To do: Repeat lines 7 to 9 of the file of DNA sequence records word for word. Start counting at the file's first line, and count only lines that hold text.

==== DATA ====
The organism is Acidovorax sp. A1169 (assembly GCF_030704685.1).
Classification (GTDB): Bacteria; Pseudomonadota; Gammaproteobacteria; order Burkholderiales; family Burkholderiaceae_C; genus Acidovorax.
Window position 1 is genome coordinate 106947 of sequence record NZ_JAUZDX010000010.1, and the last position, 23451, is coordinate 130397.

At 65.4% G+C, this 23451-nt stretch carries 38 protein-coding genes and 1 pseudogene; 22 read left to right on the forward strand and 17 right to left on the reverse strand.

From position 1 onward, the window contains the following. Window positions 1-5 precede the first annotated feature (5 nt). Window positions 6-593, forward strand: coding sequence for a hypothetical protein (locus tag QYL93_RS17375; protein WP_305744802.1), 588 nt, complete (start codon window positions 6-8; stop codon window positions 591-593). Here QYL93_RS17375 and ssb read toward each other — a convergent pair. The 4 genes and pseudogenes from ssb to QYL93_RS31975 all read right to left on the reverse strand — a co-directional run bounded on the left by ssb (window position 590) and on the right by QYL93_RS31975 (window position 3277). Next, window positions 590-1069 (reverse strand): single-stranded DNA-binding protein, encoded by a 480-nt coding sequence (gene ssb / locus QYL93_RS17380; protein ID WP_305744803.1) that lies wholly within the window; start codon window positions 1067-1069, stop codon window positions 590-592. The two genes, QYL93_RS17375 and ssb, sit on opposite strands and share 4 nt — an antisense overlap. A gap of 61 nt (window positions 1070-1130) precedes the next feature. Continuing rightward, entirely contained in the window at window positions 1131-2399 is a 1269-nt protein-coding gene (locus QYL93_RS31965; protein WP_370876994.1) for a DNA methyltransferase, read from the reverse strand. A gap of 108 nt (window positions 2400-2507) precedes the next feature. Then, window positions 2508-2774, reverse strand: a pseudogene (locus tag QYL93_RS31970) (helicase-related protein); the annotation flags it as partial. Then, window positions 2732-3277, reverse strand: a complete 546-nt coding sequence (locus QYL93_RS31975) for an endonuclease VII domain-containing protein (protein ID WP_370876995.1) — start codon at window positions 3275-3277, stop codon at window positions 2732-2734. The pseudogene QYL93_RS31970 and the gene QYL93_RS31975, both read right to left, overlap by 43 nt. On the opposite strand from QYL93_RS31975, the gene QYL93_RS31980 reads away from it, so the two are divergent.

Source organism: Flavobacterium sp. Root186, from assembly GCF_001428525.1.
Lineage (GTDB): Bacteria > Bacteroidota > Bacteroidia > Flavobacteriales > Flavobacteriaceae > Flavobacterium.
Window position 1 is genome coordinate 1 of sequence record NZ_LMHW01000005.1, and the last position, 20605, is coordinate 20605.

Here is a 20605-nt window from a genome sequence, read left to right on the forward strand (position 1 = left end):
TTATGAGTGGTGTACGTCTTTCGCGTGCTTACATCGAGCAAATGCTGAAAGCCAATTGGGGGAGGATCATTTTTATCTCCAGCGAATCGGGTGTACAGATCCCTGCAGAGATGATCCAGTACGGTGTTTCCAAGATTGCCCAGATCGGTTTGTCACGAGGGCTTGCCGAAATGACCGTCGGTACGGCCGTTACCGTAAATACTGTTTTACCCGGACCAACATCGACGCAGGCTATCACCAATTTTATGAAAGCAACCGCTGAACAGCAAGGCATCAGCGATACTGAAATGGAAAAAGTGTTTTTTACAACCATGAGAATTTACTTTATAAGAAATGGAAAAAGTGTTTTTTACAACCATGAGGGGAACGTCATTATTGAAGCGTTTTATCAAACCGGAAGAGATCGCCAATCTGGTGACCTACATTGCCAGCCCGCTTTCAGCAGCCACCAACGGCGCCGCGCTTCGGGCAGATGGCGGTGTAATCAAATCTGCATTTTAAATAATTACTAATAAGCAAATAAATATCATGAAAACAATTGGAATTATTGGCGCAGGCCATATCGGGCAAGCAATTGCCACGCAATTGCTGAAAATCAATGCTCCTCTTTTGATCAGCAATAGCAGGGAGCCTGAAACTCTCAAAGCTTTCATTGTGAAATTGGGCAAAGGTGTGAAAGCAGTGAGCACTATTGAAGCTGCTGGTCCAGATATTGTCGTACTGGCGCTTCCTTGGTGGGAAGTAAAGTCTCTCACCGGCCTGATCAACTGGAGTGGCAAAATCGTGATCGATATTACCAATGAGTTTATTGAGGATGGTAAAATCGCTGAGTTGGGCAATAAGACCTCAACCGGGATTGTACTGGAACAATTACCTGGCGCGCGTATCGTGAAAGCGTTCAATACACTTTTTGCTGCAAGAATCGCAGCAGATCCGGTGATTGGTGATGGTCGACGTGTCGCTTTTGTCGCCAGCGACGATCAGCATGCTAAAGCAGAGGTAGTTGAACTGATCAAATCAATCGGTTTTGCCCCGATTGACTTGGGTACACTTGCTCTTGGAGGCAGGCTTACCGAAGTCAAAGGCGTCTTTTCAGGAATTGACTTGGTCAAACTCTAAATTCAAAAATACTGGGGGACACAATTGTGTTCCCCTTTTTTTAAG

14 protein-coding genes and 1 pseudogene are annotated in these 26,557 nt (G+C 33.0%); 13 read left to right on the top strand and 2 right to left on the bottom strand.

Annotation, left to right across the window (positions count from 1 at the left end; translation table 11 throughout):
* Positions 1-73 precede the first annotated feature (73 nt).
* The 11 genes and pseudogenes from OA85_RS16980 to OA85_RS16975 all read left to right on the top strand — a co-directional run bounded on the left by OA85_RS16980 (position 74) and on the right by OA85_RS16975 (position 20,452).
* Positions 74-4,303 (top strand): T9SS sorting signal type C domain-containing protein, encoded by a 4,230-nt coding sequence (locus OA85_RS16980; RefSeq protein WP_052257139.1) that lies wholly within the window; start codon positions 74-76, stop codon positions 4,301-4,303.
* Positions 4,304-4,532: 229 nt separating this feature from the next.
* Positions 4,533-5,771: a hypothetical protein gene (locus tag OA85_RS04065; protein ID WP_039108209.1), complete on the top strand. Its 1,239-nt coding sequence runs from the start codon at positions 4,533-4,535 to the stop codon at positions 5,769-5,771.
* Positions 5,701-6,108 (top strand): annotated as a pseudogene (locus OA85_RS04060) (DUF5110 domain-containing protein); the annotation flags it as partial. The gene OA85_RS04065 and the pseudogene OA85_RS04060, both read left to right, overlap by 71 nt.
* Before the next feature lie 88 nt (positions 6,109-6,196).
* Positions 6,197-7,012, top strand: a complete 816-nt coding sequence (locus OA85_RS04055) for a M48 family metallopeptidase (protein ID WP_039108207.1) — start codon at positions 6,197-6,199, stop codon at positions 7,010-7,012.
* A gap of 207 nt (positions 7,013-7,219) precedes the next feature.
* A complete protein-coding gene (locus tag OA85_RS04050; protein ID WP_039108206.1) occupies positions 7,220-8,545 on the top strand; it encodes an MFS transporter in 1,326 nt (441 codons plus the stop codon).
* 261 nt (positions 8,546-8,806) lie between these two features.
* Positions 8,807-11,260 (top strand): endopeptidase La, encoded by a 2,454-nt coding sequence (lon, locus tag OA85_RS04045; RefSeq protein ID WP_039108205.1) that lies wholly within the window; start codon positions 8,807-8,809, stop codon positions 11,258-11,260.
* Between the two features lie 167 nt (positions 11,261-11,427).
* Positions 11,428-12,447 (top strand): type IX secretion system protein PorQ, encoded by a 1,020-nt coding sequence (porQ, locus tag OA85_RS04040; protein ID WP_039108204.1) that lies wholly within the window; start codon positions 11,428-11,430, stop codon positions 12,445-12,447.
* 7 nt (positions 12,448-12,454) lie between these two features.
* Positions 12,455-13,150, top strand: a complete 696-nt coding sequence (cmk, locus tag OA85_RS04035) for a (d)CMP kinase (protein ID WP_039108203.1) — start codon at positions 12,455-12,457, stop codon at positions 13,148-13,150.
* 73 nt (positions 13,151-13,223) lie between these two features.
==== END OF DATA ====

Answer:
Lineage (GTDB): Bacteria > Bacteroidota > Bacteroidia > Flavobacteriales > Flavobacteriaceae > Flavobacterium.
Window position 1 is genome coordinate 1 of sequence record NZ_LMHW01000005.1, and the last position, 20605, is coordinate 20605.

Here is a 20605-nt window from a genome sequence, read left to right on the forward strand (position 1 = left end):